New Gulf War Study Inconclusive


Thursday, September 7th 2000, 12:00 am
By: News On 6


WASHINGTON (AP) — A comprehensive new report on the chronic illnesses suffered by some Gulf War veterans was unable to link their problems to a specific cause.

The Institute of Medicine studied the research done on several possible causes for the veterans' syndrome: the toxic nerve agent sarin; a drug used to pretreat against exposure to nerve gas; depleted uranium; and vaccines to prevent anthrax and botulism.

But the scientists said Thursday they could not find enough evidence to link the illnesses to any single cause.

``We'd like to give veterans and their families definitive answers, but the evidence simply is not strong enough,'' said Harold C. Sox Jr., chairman of the committee that did the research. Sox heads the department of medicine at the Dartmouth-Hitchcock Medical Center in Lebanon, N.H.

The Defense Department says an estimated 90,000 troops who served in the Gulf War complain of illnesses such as fatigue, skin rashes, headaches and muscle and joint pain.

The Pentagon requested the study by the institute, an arm of the National Academy of Sciences, an independent agency chartered by Congress to provide scientific advice to the government.

A study published in May in the British Medical Journal suggested a link between multiple vaccines given to soldiers deployed in the Persian Gulf War and the unexplained illnesses. That report was based on 923 British Gulf War veterans.

The study by the Institute of Medicine noted that British research has provided ``limited evidence of an association'' with multiple vaccinations.

But it noted that 99 workers at Fort Detrick, Md., who received multiple vaccinations had been studied for 25 years with no clinical symptoms.

Overall, the institute said, the available evidence is insufficient to show whether the multiple vaccinations have an effect on long-term health.

Other findings in the study:

—Sarin: Low-level exposure to this nerve gas may have occurred among troops when U.S. soldiers destroyed Iraqi munitions stockpiles.

A survey of 20,000 troops within 50 miles of the stockpiles showed 99 percent reported no serious nerve illnesses, the report noted. It said that while high doses of the chemical are known to be dangerous, there is not enough information available on low doses to reach any conclusion.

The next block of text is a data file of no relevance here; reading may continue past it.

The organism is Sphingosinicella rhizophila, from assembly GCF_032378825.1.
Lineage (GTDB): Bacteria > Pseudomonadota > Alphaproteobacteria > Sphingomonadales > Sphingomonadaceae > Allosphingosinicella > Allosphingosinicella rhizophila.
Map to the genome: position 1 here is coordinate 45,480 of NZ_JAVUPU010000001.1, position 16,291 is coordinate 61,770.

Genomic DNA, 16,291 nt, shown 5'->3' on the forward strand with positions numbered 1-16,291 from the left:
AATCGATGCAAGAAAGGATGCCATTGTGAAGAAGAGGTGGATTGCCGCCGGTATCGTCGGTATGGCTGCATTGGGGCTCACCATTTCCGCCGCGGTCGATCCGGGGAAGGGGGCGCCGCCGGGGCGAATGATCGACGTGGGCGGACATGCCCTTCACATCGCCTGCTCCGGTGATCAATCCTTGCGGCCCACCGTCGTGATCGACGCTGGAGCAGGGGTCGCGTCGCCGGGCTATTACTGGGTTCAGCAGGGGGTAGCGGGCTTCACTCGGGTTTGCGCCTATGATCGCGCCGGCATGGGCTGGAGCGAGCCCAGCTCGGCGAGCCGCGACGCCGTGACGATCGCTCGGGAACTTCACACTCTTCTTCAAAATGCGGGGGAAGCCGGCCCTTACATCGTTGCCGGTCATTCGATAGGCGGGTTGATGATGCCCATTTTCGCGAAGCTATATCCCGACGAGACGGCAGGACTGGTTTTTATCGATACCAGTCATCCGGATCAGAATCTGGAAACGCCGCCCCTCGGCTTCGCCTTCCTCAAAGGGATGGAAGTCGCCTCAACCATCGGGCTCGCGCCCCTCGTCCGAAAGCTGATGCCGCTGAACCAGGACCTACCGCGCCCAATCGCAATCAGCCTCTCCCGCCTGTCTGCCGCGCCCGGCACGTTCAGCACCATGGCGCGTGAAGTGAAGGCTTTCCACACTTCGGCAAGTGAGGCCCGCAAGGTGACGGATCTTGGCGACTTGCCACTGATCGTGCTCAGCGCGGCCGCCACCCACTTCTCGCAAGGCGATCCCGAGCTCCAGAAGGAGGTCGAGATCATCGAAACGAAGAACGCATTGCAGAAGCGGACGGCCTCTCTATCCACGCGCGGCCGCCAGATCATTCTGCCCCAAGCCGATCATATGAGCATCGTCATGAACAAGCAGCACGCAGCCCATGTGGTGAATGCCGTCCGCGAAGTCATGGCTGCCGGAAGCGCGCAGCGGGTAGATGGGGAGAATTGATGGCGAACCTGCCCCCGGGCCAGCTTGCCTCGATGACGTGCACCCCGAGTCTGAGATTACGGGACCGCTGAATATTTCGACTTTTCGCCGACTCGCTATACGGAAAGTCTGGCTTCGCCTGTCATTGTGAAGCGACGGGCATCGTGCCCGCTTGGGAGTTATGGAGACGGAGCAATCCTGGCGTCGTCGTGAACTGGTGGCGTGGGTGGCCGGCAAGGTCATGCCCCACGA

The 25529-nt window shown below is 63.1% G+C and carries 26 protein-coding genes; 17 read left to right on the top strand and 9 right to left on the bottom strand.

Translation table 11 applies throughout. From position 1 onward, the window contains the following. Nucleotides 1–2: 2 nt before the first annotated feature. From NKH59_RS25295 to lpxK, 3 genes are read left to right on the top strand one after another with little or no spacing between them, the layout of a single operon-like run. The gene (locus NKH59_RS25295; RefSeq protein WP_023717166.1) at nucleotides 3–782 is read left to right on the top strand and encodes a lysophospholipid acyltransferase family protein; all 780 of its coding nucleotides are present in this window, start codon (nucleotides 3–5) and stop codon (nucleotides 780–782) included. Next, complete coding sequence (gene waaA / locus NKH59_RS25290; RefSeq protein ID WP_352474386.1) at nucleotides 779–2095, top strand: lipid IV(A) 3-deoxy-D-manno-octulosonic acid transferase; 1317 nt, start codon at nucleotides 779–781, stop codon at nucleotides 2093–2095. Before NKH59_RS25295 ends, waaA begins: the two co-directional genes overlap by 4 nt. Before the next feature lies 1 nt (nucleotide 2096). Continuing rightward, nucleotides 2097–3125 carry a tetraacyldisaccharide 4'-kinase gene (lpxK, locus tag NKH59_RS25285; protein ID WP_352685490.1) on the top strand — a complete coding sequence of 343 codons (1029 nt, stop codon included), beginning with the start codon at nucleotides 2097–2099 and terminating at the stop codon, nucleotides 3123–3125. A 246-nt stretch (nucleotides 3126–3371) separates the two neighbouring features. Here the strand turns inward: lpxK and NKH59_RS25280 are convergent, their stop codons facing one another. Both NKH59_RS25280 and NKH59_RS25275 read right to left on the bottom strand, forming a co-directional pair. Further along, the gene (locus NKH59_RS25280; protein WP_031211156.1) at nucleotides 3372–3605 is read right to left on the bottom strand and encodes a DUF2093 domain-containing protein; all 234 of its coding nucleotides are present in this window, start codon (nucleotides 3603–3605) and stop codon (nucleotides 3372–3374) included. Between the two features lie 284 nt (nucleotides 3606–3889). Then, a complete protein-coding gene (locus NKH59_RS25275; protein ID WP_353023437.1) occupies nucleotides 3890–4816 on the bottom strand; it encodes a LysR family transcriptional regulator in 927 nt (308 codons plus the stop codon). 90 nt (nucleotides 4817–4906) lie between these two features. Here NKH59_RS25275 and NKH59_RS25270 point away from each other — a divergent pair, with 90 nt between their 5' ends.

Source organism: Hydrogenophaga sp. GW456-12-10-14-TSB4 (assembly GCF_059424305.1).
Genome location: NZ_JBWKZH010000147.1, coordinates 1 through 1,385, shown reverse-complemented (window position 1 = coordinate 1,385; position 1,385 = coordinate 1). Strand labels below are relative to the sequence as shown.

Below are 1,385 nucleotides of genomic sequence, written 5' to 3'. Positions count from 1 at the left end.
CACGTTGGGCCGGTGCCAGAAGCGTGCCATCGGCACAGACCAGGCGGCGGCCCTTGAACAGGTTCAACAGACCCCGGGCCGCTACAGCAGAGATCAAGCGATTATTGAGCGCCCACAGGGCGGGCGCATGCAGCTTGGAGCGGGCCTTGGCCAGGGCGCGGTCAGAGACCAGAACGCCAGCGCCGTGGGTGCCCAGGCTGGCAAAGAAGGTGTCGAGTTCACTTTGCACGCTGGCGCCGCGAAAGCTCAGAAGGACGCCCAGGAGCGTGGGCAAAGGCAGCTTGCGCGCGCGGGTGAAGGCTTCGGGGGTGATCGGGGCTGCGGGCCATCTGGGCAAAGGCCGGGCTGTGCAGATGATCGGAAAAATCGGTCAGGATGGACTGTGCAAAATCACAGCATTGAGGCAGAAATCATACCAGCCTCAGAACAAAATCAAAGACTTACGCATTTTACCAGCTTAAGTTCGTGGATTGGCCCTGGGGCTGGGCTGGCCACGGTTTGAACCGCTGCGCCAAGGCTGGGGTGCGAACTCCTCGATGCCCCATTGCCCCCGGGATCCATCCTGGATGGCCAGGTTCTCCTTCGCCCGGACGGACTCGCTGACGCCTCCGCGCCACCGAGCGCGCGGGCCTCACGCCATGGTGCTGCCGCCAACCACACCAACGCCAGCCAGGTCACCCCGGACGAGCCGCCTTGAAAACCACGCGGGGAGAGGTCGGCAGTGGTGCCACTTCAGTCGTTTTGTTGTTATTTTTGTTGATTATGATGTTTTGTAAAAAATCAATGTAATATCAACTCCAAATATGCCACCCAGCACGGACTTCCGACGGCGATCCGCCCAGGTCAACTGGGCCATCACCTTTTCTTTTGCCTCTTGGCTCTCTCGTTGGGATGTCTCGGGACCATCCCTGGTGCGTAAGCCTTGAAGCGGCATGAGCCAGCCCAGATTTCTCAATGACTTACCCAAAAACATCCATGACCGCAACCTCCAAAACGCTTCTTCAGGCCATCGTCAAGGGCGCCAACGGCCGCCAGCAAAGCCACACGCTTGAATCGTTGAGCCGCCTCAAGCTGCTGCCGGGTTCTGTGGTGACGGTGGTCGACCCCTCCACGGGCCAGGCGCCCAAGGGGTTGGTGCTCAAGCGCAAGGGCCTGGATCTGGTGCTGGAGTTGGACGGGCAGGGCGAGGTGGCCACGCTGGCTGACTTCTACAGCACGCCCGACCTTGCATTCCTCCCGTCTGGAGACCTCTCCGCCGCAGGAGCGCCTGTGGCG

—Pyridostigmine bromide is a drug used as a pretreatment for exposure to nerve agents. It was provided to about 250,000 soldiers, but records don't indicate if they all took the pills.

There were some cases of poisoning from taking high doses of the pills, but the committee was unable to find evidence of long-term effects from the amount normally used.

—Depleted uranium, which has less radioactivity than naturally occurring uranium, is used in tank armor and some ammunition.

The committee said there were indications that the levels of uranium involved in the war do not lead to lung cancer or kidney damage. There was not enough evidence to determine if the uranium could be linked to other diseases.

—Anthrax vaccine was given to thousands of service members during the Gulf War because of the fear that Iraq would launch a biological attack. A later decision to give the vaccine to all U.S. military personnel has provoked controversy, with some resisting the vaccinations.

The typical vaccination reactions of redness, swelling and occasional fever were found, but the committee said there have not been enough scientific studies done to determine if there is any long-term adverse effect from the vaccine.

—Botulinum vaccine is under investigation as a way to block the dangerous toxins of the form of food poisoning known as botulism. Again, the committee said there have not been sufficient studies to determine any long-term hazard.